In 1989, the National Council of Teachers of Mathematics (NCTM) developed new standards which were based on the belief that all students should learn higher-order thinking skills, and which recommended reduced emphasis on the teaching of traditional methods that relied on rote memorization, such as multiplication tables.
Yes, virtually all students can learn higher-order thinking skills. But automatic recall of multiplication facts is one of the ways that students can gain access to these higher-order skills.
Consider the following fraction:
If you have a strong command of your multiplication facts, you almost immediately simplified it to:
The difference between instantly spotting this relationship and having to think about it for several seconds (or longer) is the difference between success and frustration in every math course after fourth grade.
What about when you're faced with something like the rational expression below?
Again, if you are confident in your multiplication facts, the 12/84 will seem like an old friend. It will be less scary to simplify the rest of the expression. However, if you are still shaky on the arithmetic, the algebra will seem very daunting. You will labor over the coefficients and will have little energy to deal with the variables (which require still more multiplication).
The solution is to learn the multiplication facts. It's not enough just to be able to understand them - you need to be able to recall them as easily as you can recall your own birth date.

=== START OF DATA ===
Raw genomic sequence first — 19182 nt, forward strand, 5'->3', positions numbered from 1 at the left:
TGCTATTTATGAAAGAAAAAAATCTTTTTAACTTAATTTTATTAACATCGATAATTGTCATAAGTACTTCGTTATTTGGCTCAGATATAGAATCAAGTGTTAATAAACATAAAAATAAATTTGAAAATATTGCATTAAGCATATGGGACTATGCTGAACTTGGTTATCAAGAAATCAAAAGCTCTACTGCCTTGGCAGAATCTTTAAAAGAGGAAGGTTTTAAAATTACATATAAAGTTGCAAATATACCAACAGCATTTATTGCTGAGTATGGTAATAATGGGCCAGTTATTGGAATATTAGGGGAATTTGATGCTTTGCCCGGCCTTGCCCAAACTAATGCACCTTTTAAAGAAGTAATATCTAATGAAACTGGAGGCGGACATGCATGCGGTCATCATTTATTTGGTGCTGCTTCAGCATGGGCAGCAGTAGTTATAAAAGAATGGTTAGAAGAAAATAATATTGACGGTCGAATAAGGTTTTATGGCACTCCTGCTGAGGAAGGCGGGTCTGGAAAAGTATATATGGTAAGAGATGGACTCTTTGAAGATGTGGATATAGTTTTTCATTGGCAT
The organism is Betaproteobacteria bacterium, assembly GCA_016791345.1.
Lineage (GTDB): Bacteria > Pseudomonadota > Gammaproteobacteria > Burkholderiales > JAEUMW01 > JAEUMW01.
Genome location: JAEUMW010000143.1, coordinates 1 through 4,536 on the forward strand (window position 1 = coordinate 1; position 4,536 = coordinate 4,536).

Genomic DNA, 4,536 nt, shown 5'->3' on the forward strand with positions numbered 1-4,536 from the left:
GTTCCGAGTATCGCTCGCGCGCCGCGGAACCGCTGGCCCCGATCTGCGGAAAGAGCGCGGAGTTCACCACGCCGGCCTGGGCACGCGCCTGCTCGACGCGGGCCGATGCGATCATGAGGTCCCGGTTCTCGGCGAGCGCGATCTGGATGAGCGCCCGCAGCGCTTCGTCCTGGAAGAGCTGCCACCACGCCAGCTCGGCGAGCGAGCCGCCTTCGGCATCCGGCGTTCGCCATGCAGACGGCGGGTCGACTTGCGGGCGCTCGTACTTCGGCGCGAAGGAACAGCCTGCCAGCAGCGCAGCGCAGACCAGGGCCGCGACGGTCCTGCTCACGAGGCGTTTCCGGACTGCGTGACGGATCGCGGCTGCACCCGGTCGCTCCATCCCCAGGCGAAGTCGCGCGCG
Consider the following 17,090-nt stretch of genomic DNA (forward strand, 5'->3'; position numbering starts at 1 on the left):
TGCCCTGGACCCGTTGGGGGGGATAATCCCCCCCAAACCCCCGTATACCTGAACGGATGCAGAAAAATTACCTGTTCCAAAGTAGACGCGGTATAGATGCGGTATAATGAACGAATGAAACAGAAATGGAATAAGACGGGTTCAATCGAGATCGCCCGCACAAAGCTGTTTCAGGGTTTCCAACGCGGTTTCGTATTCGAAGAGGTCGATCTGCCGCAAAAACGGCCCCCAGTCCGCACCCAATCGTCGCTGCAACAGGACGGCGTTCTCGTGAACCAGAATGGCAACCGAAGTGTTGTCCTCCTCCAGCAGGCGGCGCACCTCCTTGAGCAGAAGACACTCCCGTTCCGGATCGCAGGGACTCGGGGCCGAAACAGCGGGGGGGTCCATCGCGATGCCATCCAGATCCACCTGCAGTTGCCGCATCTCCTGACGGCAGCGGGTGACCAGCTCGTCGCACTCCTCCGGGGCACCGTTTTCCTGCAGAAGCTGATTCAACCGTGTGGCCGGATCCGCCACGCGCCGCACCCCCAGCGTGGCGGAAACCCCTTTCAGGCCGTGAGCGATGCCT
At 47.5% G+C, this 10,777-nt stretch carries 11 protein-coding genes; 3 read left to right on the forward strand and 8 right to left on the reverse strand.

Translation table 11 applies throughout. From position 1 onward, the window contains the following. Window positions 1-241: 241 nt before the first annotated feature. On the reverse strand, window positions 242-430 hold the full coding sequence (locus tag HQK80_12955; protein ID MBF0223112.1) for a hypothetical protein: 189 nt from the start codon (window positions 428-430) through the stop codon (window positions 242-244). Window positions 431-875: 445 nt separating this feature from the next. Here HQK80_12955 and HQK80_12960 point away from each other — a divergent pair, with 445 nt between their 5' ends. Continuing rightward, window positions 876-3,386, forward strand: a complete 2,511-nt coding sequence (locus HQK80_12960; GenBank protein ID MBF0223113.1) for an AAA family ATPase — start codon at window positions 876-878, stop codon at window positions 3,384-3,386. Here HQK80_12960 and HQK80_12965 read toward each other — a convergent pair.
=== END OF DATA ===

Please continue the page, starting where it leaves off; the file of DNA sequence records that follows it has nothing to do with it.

Is this learning or memorization? There is no difference. Once the facts are memorized, they are, in effect, learned.
Eventually, the NCTM figured out that "higher-order thinking skills" can't be accessed if you are laboring over recall of your times tables. In their 2006 "Curriculum Focal Points" document, they said that "[s]tudents [should] use understandings of multiplication to develop quick recall of the basic multiplication facts."
This is better than the 1989 document, where they called for "decreased attention" to "rote practice" and "written practice." In fact, such practice is exactly what it takes to acquire quick recall, whether or not you use your "understandings of multiplication" to get there.
I've been hard at work developing a bunch of emergency methods for helping students learn their math facts, which are working nicely. But the biggest benefit has been simply convincing the kids that:
- multiplication facts are important, and not knowing these facts is holding them back;
- everything should be as easy as 2 x 1, and will eventually be;
- facts that they don't know aren't harder, they're just less familiar.
You may have a number of memorization strategies you enjoy. Below is mine.
The McCann Method for Multiplication Memorization
I have tested this only with middle schoolers. It works. And it works better than anything else I've ever seen for students who have dyscalculia. If you want to know how to memorize times tables, read on! You'll need 12 half-length index cards.
- Buckle up! We're starting with the twelves. It's a huge confidence builder to learn "the hard ones."
- Create a flashcard for 12 x 1. Hold the front side up and state the answer. This will already be automatic.
- If 12 x 1 is 12, then what's 12 x 10? 120. Create a second card.